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With the benefit of the past year in hindsight, it’s safe to say that most everyone has learned some lessons from the pandemic about planning for the unexpected. Both businesses and individual financial outlooks have been dramatically affected by the months of uncertainty and shutdown, with short-term risk mitigation and long-term planning for the next “black swan” event top of mind like never before. 

The importance of risk preparation and having emergency funds on hand have come into stark focus in my retirement practice. I’ve helped many clients wrestle with the sudden losses and constraints placed on nest eggs and retirement accounts by the months of lost income and financial upheaval. As a general rule, the older and more established you are financially, the bigger hit you have likely taken from the pandemic.

As we near retirement age, with seasoned careers, savings accounts, and dependents, we’ve also become accustomed to a certain quality of life, with mortgage, debts, and holdings that may not have much built in wiggle room for sudden issues. I’m reminded of the quote, “Little kids, little problems. Big kids, big problems.” Whatever the stage of your financial life, focusing on debt to income ratio management with a set monthly or paycheck deduction for an emergency fund can help you to plan ahead for the next disruption, rather than scramble in the moment.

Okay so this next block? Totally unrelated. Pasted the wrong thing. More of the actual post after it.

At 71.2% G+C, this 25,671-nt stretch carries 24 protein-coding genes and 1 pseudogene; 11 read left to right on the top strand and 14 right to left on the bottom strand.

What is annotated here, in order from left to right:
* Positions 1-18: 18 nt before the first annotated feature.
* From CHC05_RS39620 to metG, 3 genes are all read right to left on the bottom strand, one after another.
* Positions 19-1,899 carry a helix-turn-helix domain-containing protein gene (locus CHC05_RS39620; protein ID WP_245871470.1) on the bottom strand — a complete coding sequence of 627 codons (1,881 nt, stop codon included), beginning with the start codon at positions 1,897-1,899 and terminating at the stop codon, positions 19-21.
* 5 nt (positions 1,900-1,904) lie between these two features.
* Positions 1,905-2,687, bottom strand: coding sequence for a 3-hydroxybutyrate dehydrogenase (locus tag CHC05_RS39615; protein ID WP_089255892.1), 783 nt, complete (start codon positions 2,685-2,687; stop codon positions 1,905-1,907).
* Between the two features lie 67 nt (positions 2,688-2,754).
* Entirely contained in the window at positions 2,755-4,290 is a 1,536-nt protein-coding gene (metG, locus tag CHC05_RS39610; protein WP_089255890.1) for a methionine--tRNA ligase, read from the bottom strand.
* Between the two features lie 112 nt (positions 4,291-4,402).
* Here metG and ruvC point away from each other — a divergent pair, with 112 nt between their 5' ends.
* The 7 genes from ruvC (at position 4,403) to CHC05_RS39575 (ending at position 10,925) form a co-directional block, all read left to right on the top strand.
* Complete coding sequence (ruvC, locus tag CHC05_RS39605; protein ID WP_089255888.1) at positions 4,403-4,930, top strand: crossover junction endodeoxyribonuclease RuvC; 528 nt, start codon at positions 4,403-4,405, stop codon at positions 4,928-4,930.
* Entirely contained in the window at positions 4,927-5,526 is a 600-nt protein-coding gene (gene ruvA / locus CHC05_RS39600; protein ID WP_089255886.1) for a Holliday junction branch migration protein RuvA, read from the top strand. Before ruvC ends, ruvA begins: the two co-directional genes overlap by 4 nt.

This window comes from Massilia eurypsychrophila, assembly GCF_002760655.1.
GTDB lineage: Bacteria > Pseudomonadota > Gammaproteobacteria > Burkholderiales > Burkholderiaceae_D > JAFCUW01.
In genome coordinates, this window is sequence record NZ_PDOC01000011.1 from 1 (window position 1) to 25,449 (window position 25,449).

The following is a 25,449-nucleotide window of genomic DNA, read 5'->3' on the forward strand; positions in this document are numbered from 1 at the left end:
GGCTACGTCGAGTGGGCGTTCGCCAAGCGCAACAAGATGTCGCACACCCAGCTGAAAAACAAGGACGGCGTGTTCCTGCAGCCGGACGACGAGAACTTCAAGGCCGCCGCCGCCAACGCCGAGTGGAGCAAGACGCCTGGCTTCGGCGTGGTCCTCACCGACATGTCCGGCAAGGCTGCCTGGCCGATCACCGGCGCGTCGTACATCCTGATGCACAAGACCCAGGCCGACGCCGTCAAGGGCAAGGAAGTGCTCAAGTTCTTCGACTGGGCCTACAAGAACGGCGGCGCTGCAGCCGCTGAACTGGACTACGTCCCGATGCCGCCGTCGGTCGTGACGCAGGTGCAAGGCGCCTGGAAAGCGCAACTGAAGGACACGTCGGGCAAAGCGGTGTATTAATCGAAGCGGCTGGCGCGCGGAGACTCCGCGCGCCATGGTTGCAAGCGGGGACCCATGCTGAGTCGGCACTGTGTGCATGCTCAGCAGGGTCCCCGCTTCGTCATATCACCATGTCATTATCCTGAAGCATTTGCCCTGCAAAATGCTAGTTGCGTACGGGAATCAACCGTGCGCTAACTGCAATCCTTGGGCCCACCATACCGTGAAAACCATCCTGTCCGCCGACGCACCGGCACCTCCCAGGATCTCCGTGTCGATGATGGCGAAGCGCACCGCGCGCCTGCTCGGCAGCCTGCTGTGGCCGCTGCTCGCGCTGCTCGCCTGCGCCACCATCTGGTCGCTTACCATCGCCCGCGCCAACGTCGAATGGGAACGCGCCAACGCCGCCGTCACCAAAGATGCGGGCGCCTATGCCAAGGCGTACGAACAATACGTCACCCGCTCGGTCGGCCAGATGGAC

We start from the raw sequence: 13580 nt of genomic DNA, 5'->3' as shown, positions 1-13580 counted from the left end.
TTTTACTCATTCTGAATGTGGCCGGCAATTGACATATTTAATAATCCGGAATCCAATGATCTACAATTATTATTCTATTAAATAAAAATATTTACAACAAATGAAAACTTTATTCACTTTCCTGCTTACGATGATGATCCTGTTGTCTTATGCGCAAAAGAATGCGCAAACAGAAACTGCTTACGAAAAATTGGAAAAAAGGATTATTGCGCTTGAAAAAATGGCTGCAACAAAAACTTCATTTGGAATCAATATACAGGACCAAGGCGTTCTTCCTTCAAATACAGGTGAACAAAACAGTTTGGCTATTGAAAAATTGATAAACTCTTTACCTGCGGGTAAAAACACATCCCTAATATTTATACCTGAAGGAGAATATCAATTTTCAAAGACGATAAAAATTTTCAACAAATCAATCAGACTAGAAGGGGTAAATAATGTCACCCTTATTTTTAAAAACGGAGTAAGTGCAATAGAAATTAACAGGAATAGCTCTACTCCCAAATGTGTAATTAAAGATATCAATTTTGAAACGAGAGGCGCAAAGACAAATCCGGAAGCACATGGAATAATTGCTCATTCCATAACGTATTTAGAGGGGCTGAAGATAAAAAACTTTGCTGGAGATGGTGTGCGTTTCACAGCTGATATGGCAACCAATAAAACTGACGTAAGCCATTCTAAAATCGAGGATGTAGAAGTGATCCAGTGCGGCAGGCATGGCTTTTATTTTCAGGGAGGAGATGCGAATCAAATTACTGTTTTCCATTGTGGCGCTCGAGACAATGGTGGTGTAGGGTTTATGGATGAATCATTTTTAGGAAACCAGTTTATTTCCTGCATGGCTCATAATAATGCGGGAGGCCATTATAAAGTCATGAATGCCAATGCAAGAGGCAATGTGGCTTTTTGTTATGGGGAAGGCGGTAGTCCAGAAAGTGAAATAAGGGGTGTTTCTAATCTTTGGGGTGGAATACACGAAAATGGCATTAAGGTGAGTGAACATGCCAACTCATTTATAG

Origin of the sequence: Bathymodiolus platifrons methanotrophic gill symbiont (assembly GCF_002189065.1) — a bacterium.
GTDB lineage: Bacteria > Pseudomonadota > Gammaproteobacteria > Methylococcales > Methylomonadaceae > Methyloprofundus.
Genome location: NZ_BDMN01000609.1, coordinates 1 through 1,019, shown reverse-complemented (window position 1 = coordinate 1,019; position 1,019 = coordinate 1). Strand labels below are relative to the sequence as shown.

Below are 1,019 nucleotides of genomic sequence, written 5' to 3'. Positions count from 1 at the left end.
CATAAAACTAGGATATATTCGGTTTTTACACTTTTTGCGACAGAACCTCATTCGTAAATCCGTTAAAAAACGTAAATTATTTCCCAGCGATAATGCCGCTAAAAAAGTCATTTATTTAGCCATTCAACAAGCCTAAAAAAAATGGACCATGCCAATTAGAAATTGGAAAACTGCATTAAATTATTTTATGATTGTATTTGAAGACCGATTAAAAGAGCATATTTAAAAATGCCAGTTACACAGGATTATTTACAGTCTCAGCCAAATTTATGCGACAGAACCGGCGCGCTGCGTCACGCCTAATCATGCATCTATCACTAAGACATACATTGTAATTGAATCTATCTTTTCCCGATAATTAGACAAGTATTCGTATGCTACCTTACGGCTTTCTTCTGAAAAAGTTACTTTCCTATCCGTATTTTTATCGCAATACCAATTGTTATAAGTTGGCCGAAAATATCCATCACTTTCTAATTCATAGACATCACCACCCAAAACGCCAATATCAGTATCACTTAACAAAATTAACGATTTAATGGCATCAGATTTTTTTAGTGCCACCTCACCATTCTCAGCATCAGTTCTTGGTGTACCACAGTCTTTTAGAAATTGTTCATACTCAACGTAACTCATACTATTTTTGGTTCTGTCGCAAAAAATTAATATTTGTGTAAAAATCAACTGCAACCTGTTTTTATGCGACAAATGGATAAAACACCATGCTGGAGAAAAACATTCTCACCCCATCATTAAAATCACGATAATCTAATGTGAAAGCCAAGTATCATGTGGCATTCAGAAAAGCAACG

In my professional experience, and in my own financial life, most everyone can live with a little bit less. Whether it’s by cooking a few extra meals rather than ordering out or cancelling some of those premium channels you never watch, by setting up an automatic draft contribution to an emergency fund through payroll deduction or a checking account, you can build an emergency/rainy-day fund without even noticing.

Hopefully, an emergency need will never arise and those funds can be used for something fun down the road, but in time, you will have saved up enough capital to be prepared for whatever issues might come. It is often helpful to discuss with a financial advisor and get a comprehensive debt to income assessment for the best way to set up such an emergency deduction along with the most advantageous way to funnel and grow those funds.

As with all things, an attention on the to-dos and details can make all the difference to ensure the least impact on your current quality of life and greatest risk impact for the future. Reach out with any thoughts or questions to get started on preparing for whatever comes next.

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